Children in care will be given places in the country's top private boarding schools under a radical plan to improve exam performance.
The move is disclosed today by Andrew Adonis, the Schools minister, in an article for The Independent, and will be announced in a government Green Paper in the autumn.
It follows rising concern over the education of children in care following a report by the charity Barnardo's last week which revealed eight out of 10 obtained no qualifications at all after 11 years of compulsory schooling.
In addition, one in nine attended 10 or more schools during their educational life as they were switched from foster home to foster home. The minister disclosed that there had been talks with private and state boarding schools (there are about 30) to see if they would be prepared to offer places to children in care.
"Many state and private boarding schools are keenly interested in participating," Lord Adonis said.
"Such placements come at a price - but they could prove good value in in terms of greater stability and educational success for looked-after children in the right circumstances."
Research published at the weekend said the cost of private education had soared by 43 per cent in the past five years. Top private schools are now charging about £21,000 a year for boarding places.
He added that children in care were "a particular cause for concern" with the Barnardo's report highlighting "their often desperately poor educational achievement and the impact of frequent changes of placements and inadequate access to good schools".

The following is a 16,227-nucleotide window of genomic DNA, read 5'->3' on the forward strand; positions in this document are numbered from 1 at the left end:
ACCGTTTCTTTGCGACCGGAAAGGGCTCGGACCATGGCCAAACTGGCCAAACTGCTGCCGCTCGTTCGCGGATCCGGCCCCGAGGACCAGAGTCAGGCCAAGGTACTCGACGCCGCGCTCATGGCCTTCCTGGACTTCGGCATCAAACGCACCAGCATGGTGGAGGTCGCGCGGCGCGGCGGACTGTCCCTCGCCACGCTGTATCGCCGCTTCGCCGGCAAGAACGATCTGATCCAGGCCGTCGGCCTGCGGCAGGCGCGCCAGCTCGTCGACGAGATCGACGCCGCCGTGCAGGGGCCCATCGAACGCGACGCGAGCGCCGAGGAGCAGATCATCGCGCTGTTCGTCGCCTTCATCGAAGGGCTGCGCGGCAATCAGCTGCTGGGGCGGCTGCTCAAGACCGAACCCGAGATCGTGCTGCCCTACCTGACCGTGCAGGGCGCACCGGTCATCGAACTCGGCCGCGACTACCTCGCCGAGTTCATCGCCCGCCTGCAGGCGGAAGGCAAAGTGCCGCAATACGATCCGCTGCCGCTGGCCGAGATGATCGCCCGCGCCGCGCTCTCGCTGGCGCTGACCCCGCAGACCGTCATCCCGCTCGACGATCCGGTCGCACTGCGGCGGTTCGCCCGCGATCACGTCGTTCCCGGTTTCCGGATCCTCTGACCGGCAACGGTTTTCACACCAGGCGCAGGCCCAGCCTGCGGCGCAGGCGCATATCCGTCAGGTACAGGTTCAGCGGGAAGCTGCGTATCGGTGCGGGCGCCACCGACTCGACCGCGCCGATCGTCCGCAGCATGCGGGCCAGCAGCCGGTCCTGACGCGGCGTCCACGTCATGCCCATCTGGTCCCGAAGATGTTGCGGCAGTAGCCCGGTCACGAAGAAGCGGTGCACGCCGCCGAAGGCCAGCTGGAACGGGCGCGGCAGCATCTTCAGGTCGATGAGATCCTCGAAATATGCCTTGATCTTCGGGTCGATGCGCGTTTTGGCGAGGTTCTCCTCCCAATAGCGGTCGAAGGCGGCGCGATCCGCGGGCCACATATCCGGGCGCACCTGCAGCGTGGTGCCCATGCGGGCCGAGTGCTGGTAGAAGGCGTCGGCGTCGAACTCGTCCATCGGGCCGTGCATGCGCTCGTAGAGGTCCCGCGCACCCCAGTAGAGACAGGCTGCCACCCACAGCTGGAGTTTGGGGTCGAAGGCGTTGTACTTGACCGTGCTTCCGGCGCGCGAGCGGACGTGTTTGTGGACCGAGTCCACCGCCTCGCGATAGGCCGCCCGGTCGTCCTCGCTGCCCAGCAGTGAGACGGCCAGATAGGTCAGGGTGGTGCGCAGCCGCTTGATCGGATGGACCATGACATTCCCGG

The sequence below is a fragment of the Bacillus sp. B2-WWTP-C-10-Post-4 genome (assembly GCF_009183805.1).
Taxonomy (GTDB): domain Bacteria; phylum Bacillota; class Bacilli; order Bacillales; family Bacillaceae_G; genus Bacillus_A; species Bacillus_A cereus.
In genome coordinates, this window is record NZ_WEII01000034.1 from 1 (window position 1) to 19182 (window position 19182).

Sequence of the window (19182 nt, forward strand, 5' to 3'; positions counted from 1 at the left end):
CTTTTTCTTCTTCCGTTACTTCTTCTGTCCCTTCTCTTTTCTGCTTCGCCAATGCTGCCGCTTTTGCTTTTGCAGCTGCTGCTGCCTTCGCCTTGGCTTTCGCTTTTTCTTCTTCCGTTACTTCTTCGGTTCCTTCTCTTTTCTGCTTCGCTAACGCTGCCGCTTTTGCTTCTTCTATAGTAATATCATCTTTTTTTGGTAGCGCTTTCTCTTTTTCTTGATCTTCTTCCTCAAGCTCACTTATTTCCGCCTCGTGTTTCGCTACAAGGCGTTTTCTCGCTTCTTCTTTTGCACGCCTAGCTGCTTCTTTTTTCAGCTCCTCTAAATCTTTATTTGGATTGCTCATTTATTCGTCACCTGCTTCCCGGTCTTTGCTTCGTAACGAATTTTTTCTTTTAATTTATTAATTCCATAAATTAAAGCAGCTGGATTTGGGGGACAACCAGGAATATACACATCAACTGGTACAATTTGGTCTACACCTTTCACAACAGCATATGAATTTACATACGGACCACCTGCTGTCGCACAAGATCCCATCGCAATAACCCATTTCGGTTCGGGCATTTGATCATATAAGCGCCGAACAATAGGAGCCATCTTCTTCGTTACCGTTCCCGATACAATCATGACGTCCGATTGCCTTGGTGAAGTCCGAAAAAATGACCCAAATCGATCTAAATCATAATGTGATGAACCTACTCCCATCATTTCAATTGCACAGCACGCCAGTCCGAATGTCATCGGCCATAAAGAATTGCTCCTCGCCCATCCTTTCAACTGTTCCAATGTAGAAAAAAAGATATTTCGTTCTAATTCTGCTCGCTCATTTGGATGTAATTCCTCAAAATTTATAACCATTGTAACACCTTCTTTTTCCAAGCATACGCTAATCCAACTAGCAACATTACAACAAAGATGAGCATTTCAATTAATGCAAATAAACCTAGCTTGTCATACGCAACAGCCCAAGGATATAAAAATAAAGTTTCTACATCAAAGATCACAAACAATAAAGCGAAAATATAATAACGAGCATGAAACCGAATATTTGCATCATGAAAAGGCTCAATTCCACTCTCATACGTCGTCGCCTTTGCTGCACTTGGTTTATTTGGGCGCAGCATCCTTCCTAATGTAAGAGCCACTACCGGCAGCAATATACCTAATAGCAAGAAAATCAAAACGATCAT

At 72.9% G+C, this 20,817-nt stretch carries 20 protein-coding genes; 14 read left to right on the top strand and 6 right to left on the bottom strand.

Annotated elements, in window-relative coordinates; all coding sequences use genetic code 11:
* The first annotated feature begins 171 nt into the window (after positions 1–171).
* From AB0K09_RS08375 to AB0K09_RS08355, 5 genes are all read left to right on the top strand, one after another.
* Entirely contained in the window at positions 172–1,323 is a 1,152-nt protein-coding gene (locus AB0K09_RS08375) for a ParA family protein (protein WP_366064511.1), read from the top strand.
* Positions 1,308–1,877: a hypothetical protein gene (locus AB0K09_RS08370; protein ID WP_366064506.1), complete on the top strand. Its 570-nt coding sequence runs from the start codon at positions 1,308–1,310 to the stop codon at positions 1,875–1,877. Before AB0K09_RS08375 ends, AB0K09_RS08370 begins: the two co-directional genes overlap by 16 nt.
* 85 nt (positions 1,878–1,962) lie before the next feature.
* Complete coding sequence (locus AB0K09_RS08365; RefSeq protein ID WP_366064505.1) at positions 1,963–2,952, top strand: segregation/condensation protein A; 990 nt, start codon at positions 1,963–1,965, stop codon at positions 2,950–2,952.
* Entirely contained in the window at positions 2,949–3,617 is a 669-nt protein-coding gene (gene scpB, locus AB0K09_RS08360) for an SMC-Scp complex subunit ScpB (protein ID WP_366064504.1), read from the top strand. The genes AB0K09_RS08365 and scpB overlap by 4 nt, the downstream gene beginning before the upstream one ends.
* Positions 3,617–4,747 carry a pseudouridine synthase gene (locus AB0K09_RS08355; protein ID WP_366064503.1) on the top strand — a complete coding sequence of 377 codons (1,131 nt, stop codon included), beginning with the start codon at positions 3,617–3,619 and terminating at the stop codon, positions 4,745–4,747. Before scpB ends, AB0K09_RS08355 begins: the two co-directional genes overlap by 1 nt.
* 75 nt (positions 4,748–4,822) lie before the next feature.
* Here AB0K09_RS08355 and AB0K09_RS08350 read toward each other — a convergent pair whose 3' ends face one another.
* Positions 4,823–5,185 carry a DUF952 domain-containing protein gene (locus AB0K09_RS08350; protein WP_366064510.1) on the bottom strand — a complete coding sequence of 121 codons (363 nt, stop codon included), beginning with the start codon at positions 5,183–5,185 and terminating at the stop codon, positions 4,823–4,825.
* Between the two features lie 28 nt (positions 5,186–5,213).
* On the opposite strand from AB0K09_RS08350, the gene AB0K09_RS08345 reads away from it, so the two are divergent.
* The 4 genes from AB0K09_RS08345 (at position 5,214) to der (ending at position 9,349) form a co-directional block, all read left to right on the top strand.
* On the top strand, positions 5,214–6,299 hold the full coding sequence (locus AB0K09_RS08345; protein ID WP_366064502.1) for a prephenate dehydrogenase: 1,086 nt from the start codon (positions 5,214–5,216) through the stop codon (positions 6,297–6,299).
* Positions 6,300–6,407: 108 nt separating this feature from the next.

Sir Cyril Taylor, an adviser to the Government on specialist schools and academies, has been an advocate of sending deprived teenagers - often considered by their schools to be tearaways - to boarding schools. He has argued passionately for top private schools, such as Eton and Harrow, to take them and is optimistic that he will find a private sponsor to set up a specialist boarding academy for troubled teenagers.
The academies' programme is Tony Blair's flagship plan to set up a network of privately run urban schools.
In addition, Alan Johnson, the Secretary of State for Education, who himself was orphaned at an early age and brought up by his sister in a council flat in Kensington and Chelsea, is known to favour the plan.
In the article, Lord Adonis also holds out the prospect of an expansion to the academies' programme - beyond the target of setting up 200 by 2010. In a statement that will anger Labour left-wingers who claim the academies could lead to a two-tier education system, he said this year's GCSE results had shown that academies succeed.
The proportion of pupils gaining five A* to C grade passes had increased by four times the national average in the 21 academies where pupils were sitting their GCSEs.
Lord Adonis said the Government's response would be "more academies, as fast as reasonably possible".
"Nearly 50 new academies are scheduled to open in the next 13 months," he said. "The only question is how far and fast we go beyond this."
He said there were now three applications for every academy place, adding: "We must be as ambitious as parents are demanding."Reuse content